The fact that our first one was Albini was pure coincidence, but it worked out well.
Albini is by far the biggest high-end shirting mill in Europe, and the most vertically integrated, which meant we could see every stage of the process from spinning to finishing.
As I outlined in the post ‘Shirting mills and brands explained’, most shirting brands we know do their own design and weaving - but work with spinners, dyers and finishers for the other stages of the process.
Albini bought a spinner in 2016, setting up an R&D division there to create and design new yarns, as well as check the quality of yarn coming in from other suppliers.
The spun cotton from both arrives in the main mill on cones, and is then dyed in vats of various sizes.
Another trend at Albini in recent years has been an attempt to cater to smaller customers, and a reflection of this is the smaller vats that were installed recently, enabling Albini to offer much smaller minimums on single colours.
It is these vats that are pictured below.
Once the yarn has been dyed and then dried, samples are taken to the in-house laboratory for inspection.
The key here is ensuring that the dyed yarn doesn’t vary too much from one batch to the next. If it does, it can’t be used to weave cloth sold as the same design and colour.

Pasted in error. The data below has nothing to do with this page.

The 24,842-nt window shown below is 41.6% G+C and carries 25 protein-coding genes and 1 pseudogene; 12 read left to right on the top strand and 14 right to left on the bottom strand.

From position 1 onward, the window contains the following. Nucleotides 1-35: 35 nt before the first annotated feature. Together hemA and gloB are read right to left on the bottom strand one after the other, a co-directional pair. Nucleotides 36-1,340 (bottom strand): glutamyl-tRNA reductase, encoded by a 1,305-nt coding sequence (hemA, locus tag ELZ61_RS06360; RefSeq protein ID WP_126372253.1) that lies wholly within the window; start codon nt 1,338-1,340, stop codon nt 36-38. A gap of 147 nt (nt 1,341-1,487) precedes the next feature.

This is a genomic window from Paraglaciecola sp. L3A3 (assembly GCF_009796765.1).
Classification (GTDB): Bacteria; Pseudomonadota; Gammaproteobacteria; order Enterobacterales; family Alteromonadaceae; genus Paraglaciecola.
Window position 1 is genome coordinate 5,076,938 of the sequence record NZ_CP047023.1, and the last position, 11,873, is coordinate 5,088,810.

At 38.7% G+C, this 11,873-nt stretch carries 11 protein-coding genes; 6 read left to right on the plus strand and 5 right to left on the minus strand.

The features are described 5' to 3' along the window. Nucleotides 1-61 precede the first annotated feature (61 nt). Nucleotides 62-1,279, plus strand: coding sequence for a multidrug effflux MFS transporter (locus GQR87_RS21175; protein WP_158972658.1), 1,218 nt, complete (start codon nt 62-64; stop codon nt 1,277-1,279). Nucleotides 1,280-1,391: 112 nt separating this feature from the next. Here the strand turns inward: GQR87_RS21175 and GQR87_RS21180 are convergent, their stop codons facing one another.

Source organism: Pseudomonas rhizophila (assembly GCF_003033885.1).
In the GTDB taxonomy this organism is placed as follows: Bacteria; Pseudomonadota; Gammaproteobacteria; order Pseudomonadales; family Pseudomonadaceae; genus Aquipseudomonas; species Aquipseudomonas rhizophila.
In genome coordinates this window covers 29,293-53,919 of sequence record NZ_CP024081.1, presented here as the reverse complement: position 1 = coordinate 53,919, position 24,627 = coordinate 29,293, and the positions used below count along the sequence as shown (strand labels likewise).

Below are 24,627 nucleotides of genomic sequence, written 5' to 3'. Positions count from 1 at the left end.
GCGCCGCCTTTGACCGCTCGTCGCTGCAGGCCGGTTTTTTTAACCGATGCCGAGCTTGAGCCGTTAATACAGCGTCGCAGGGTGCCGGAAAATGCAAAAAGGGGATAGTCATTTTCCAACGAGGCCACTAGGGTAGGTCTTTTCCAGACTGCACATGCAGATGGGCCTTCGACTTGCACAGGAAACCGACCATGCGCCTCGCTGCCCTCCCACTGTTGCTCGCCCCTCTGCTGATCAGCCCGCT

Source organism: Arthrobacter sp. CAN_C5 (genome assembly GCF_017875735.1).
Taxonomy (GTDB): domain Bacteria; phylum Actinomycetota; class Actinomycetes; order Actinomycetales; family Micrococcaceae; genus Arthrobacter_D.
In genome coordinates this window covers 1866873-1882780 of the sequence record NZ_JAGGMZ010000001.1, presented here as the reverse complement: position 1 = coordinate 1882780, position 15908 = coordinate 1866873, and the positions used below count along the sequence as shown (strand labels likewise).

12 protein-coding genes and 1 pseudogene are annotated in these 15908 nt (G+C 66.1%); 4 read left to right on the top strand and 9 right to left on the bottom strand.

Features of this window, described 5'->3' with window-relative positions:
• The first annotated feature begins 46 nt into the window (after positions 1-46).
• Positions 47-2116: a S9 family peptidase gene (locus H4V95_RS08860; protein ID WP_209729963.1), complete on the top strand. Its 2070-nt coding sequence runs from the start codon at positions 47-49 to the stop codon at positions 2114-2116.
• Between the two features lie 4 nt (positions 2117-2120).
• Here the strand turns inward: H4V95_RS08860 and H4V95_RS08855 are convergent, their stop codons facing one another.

Below you can see five samples from different batches, kept as a record in the lab.
The cones of dyed yarn are kept in a large storage room, where an operator uses a robot to run up and along the shelves and fetch different colours or samples.
This isn’t quite on the scale of Loro Piana, which I can still vividly remember seeing for the first time - its scale makes it feel like something out of Star Wars.
But the Albini storage is still large, and certainly the biggest of any shirting mill.
As with weaving for suits, the next stage is to create the warp - a roll of the yarn on a beam which will go onto the loom and run down the length of the finished cloth, with the weft running across it.
This is all done in the large central hall, which contains just over 100 looms. Albini owns another 300 in other locations.
The weaving varies in speed depending on how delicate the yarn is, or how complicated the desired pattern.
The four or five looms working on denim cloth are deliberately kept a couple of metres away from all the others, to prevent contamination from the indigo dye.
The resulting cloth is inspected, repaired if necessary, and then sent off for finishing at a facility in Brebbia.
As with suitings, again, the difference between raw cloth and finished product is astounding. It feels almost like a rough canvas until it has been washed and smoothed.
The final area we looked at - although arguably the first and most important - was the design department, and in particular the archive.
Albini has bought several other brands over the years, including the English weaver Thomas Mason, and that makes up the majority of the archive.
Albiate, the more casual shirting line, also has some interesting old designs.
With suiting archives the striking thing is often how complex the cloths are - quite dull charcoals and browns overall, but with intricate little patterns and brighter colours woven in.
At Albini, the sheer abundance of colour and pattern was surprising. So many big checks, bright colours and textures, such as brushed cottons or satins.
Easy to forget how much TV and photography means we imagine the past in black and white.
Read how Albini sits within the shirting industry, and its various brands, here.